The Oscar-winning director has come under fire for his recent comments where he compared the MCU films to "theme parks," at the same time admitting he hadn't seen them.
Admitting that he hadn't seen them ("I tried, you know?"), Scorsese said the films are "not cinema," going on to clarify (i.e. dig a deeper hole), "Honestly, the closest I can think of them, as well made as they are, with actors doing the best they can under the circumstances, is theme parks. It isn't the cinema of human beings trying to convey emotional, psychological experiences to another human being."
Karen Gillan, who has appeared in several Marvel films to date, most notably the "Guardians of the Galaxy" films and "Avengers: Endgame" took issue with his assertion, countering that the films are "absolutely" cinema. "Cinema is story-telling with visuals," she said plainly.
"He injects so much of his own personality, his sense of humor," Gillan said. "That's a very big representation of who he is as a person and therefore it's very cinematic. He's an artist."
And Gillan wasn't the only MCU star reacting to Scorsese's slam. Samuel L. Jackson, who has appeared in more Marvel movies than anyone with his 12th on-screen appearance in "Spider-Man: Far From Home," had his own hot take, telling Variety, "I mean, that's like saying Bugs Bunny ain't funny."
"Films are films," Jackson said. "Everybody doesn't like his stuff either." But he was also gracious, allowing that "everybody's got an opinion" and that it "ain't going to stop nobody from making movies."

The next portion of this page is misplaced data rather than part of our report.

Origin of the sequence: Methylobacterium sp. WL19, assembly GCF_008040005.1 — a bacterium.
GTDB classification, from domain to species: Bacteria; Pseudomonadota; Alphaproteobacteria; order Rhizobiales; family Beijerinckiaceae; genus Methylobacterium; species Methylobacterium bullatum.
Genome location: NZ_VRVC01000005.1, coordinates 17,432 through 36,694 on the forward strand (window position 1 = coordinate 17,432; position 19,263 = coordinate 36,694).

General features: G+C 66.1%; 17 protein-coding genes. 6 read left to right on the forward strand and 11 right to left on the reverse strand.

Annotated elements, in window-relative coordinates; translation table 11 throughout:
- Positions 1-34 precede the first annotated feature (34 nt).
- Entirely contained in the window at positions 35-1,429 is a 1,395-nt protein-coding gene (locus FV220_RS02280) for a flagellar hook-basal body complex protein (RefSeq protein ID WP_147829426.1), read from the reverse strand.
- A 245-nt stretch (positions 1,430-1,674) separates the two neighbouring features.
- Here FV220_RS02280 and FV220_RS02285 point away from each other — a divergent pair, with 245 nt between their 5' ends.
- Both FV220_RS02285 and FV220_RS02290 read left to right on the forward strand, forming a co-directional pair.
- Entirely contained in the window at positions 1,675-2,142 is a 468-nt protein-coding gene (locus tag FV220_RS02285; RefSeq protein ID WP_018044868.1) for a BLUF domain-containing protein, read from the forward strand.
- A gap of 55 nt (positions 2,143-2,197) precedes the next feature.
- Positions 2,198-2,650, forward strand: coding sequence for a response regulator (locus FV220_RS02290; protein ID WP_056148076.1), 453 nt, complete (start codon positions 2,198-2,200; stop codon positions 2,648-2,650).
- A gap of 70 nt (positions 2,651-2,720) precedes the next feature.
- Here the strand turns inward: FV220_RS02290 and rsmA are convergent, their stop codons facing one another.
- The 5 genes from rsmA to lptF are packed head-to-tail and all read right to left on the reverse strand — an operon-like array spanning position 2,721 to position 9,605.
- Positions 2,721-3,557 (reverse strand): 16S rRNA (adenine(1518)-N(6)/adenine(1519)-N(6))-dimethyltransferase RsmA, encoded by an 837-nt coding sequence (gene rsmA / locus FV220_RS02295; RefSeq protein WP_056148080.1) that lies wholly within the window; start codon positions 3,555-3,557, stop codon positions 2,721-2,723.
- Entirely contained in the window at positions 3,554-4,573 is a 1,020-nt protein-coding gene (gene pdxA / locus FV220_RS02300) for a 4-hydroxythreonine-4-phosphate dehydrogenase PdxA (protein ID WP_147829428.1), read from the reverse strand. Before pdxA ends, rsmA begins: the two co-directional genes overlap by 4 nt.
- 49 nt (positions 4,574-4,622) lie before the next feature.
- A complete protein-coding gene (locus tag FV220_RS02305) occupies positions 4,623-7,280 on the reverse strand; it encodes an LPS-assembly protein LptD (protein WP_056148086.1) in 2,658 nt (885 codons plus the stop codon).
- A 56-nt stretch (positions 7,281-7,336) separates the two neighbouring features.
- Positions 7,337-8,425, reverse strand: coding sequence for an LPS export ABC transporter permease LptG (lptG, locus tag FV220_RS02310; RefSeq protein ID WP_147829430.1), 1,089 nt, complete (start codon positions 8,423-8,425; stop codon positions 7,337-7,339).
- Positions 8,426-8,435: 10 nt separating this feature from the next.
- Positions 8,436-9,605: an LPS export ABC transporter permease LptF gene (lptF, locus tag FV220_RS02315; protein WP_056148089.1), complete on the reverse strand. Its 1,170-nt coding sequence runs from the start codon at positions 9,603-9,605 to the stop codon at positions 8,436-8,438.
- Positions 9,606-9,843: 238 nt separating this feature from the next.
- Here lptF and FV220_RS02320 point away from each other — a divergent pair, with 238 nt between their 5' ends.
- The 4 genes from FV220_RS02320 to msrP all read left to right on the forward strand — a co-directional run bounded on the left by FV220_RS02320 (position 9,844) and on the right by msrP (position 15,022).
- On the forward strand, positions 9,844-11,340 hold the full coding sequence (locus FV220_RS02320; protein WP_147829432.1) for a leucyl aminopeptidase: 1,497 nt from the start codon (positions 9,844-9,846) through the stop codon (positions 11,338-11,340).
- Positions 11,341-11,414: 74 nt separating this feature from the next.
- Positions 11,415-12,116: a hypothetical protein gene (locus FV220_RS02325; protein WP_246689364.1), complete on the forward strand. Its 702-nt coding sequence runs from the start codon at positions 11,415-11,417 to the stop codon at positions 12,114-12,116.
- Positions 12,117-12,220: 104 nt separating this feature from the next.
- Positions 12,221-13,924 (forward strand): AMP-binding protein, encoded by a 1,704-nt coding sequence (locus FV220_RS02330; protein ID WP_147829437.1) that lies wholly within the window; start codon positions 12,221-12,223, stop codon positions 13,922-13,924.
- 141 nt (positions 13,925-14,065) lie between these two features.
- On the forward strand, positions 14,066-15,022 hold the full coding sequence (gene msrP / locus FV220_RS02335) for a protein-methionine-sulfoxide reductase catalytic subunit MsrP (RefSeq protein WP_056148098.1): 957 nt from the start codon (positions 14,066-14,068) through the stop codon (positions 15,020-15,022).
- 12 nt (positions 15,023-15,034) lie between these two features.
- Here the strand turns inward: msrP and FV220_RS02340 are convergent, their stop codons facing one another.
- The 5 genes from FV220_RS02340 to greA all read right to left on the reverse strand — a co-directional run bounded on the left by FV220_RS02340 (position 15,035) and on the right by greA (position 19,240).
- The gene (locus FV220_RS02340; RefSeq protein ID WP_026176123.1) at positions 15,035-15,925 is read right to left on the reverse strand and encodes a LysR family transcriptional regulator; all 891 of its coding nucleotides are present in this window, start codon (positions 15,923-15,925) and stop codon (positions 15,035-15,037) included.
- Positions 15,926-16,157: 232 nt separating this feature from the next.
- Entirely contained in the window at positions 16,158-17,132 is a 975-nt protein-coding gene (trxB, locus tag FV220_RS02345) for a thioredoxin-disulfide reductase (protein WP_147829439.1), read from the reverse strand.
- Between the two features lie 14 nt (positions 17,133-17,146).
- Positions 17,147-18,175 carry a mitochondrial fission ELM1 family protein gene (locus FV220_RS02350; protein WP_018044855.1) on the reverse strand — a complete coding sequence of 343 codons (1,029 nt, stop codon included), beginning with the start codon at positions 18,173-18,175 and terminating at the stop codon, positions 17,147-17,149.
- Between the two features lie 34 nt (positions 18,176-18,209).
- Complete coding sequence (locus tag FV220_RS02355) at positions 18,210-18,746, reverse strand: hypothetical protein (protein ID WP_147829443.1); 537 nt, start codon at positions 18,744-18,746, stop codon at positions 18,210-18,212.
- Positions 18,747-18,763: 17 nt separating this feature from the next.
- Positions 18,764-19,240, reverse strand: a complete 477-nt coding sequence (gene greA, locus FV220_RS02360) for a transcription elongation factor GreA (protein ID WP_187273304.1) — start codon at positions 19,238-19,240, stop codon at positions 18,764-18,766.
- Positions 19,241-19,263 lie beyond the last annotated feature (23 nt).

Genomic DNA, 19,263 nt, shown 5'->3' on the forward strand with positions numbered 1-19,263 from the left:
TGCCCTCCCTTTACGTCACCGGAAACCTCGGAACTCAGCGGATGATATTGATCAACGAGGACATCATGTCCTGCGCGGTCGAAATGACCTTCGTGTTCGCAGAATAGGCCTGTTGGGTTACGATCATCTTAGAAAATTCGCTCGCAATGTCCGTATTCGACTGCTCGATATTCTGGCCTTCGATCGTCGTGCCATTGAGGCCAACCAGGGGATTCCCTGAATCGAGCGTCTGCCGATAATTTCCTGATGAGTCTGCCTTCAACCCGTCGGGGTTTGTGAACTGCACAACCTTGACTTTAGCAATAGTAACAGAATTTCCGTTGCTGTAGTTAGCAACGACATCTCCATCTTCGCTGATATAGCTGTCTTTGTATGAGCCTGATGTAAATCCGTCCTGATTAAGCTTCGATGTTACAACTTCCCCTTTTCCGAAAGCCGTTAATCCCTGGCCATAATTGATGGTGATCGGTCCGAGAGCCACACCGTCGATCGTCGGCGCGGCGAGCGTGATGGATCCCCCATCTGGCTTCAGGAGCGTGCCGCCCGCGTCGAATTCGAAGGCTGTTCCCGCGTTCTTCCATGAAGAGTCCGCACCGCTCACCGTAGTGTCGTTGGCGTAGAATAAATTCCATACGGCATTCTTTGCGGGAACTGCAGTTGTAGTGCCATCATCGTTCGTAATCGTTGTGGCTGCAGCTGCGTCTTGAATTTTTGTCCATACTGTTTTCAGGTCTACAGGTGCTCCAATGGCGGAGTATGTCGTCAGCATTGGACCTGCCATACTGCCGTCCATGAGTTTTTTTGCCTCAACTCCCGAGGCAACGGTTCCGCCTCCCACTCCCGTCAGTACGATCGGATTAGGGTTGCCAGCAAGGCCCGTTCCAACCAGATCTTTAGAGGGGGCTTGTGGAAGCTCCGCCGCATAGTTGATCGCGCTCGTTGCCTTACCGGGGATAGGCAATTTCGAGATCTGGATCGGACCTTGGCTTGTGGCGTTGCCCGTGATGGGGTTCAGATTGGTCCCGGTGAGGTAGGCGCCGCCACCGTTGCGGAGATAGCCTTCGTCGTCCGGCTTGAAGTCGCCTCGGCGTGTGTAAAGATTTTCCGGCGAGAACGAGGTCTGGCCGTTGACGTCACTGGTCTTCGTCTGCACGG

Obviously, the MCU continues to truck along, looking at wrapping up its most successful year yet with all three of its major releases breaking the $1 billion mark. Even if they were just "theme parks" on the big screen, Disney would keep churning them out. They do know a thing or two about successful theme parks, as well.
The Oscar-winner responsible for films such as "The Departed," "Taxi Driver," "Goodfellas" and "The Wolf of Wall Street" came under the scorn of Marvel fans after his comments about the beloved franchise went public, but for Gunn, the part of Scorsese's criticism that stung the hardest was that he appeared to be making these assertions without having seen the films.
"Martin Scorsese is one of my 5 favorite living filmmakers," he tweeted. "I was outraged when people picketed 'The Last Temptation of Christ' without having seen the film. I'm saddened that he's now judging my films in the same way."
"I'm not saying religious zealotry is the same as not liking my movies, or in the same category," Gunn continued. "What I'm saying is I'm not fond of people judging things without actually seeing them, whether it's a movie about Jesus or a genre." That said, he also insisted he still loves the director and was looking forward to his next film, "The Irishman."
Joss Whedon, the man behind the first two "Avengers" movies, reacted as well -- specifically calling out Gunn's contribution to the MCU.
"I first think of @JamesGunn, how his heart & guts are packed into GOTG," he said. "I revere Marty, & I do see his point, but... Well there's a reason why 'I'm always angry.'"
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